An air conditioner should be operational full time because it's a 12-month safety and convenience system. Here's why. Many service writers and managers I meet complain about increasing difficulty in closing sales of air conditioner repairs around late summer. They cite the same customer complaints I heard when I worked the service desk: ``Why should I spend money fixing an air conditioner when there's only a few weeks of summer left?'' motorists ask.
Unprepared service writers can't overcome this objection.
Preparing yourself is as easy as learning several critical points about air conditioners.
However, you must keep in mind that most consumers and too many service technicians really don't know what they don't know about air conditioners!
First, arm yourself with a good cut-away illustration of an air conditioning system for show-and-tell purposes. If you don't already have artwork and pamphlets to explain and promote air conditioning work, any supplier worth his salt can provide these materials.
The evaporator is the heat exchanger located under the dashboard of the vehicle. Find the evaporator on your air conditioning illustration. When the air conditioner pumps refrigerant through the evaporator, the refrigerant evaporates, thereby absorbing heat.
You can liken the process to the swimmer who climbs out of the pool. As the passing breeze dries his body, he feels a chill because the evaporating water removes heat from his skin.
The refrigerant carries heat removed from the cabin up to the system's other heat exchanger: the condenser mounted in front of the radiator. The condenser dissipates the heat to the outside air.
Sometimes, emphasizing stress reduction is the best way to sell air conditioning repairs.
For example, were you able to tactfully determine how this motorist uses the car? If he or she endures a long commute to work or their jobs keep them behind the wheel a great deal, the stress-reduction value of a working air conditioner isn't expensive, it's priceless!
In other words, how do you put a dollar value on the soothing nature of cool, dry cabin air—not to mention the fact that the vehicle's interior is so much quieter because the windows are closed when the A/C is operating.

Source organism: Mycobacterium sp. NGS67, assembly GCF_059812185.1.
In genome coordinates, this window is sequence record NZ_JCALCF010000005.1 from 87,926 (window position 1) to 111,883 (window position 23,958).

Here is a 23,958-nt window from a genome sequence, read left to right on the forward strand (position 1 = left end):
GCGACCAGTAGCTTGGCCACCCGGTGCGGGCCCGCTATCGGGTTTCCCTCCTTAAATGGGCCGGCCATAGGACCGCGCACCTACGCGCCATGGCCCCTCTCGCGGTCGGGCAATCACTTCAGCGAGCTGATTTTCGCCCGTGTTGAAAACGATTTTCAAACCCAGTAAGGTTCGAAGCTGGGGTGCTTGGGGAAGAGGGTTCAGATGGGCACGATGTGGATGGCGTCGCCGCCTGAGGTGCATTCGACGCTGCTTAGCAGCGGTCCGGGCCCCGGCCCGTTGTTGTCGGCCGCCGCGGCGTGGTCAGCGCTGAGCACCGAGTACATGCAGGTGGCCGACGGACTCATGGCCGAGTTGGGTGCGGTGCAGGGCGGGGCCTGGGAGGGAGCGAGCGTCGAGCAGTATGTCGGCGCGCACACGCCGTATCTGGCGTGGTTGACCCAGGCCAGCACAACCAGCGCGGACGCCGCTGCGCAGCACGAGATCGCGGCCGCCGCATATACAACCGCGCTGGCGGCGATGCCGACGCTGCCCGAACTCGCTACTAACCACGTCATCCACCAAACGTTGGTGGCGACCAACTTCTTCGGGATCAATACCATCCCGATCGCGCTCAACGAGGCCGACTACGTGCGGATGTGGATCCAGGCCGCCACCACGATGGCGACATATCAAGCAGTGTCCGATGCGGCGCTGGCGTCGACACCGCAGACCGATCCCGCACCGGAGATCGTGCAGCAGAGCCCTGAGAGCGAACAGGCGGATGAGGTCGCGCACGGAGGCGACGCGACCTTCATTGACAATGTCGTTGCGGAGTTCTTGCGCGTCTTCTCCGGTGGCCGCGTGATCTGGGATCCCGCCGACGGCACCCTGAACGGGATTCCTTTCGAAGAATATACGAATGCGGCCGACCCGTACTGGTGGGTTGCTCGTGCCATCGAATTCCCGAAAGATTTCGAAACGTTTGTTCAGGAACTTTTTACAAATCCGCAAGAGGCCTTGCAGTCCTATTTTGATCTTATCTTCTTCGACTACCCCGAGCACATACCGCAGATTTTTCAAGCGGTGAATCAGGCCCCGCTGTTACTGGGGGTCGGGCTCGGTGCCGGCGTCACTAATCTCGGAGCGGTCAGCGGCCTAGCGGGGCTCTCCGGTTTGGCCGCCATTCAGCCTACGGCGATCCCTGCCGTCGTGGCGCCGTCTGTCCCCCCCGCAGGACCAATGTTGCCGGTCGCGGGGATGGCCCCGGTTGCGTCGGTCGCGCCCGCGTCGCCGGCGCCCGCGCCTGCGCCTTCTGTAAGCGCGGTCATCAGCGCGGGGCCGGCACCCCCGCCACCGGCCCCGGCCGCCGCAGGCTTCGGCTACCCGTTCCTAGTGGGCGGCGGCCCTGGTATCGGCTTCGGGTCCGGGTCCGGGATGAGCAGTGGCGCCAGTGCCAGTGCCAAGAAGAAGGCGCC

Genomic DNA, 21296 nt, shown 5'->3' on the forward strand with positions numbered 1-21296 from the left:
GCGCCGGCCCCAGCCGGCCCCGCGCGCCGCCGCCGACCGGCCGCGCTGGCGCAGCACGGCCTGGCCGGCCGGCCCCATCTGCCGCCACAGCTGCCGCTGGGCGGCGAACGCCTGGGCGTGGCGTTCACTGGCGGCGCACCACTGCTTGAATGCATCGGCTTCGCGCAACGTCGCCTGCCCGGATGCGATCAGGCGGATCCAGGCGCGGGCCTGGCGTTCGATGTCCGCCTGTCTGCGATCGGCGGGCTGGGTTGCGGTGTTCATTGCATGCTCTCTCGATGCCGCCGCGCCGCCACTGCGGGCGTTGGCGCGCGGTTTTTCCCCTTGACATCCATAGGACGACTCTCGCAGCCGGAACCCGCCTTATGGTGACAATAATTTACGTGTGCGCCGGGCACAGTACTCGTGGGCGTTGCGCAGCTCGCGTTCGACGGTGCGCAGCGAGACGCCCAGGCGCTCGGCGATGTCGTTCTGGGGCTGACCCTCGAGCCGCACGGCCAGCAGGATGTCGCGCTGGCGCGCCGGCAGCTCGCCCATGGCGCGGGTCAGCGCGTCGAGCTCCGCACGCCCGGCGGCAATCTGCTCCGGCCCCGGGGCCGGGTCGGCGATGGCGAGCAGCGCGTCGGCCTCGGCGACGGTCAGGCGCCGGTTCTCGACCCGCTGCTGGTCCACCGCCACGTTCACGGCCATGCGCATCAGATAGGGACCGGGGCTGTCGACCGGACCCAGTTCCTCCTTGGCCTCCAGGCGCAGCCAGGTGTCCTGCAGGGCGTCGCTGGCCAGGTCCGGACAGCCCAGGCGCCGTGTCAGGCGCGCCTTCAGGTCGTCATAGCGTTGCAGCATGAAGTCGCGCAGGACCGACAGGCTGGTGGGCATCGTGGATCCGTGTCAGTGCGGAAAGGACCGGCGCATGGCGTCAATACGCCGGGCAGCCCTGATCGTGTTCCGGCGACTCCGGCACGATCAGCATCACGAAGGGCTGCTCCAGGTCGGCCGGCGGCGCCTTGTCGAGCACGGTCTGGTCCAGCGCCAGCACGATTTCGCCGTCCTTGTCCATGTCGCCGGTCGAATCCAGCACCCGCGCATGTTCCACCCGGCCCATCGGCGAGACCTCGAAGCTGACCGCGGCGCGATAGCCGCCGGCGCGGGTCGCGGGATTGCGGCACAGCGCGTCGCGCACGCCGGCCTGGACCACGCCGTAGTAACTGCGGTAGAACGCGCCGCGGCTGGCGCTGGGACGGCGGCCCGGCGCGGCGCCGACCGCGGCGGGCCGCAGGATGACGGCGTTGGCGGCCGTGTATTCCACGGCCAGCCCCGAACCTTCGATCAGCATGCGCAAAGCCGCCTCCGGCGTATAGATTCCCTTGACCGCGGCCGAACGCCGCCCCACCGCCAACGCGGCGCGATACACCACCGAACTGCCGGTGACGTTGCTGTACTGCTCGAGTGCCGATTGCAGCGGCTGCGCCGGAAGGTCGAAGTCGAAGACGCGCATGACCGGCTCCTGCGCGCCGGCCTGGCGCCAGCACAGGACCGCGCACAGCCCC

Motorists may not openly admit it, but the calming effect air conditioning has on their blood pressure easily justifies putting a $1,000 repair job on their credit card.
If the motorist balks at fixing his or her car's air conditioner, remember to ask this person about allergies. If the customer is allergic to pollen and/or dust, a working air conditioner reduces his or her misery.
You see, a functioning evaporator becomes the coldest component inside the vehicle. Therefore, any moisture inside the car condenses on the evaporator and drains off, taking a substantial amount of dust and pollen with it!
While we're on the topic of dust and pollen, remember to check the maintenance section of the owner's manual in all upscale vehicles. Many ``higher-end'' vehicles have a serviceable cabin-air filter that prevents most particulates from entering the cabin in the first place.
Some vehicle manufacturers recommend replacing these filters annually, so these filters represent yet another ventilation-related sales opportunity—and often an overlooked opportunity, at that.
What's more, a functioning air conditioner affects visibility and therefore safety, during colder weather. On most vehicles you service, operating a traditional windshield defroster or defogger turns on the air conditioner. The A/C system promptly dries the air before the fan blows it up onto the windshield. If the air conditioner isn't working, damp air can severely fog up or frost up the inside of the windshield, making overall visibility worse instead of better!
Try working some of these details into your A/C service sales approach in late summer.
I'll bet you'll close more sales and generate more repeat business.
Be sure to tune in next issue when I'll discuss why the longer a customer waits to repair the system, the more expensive the work becomes. See you then!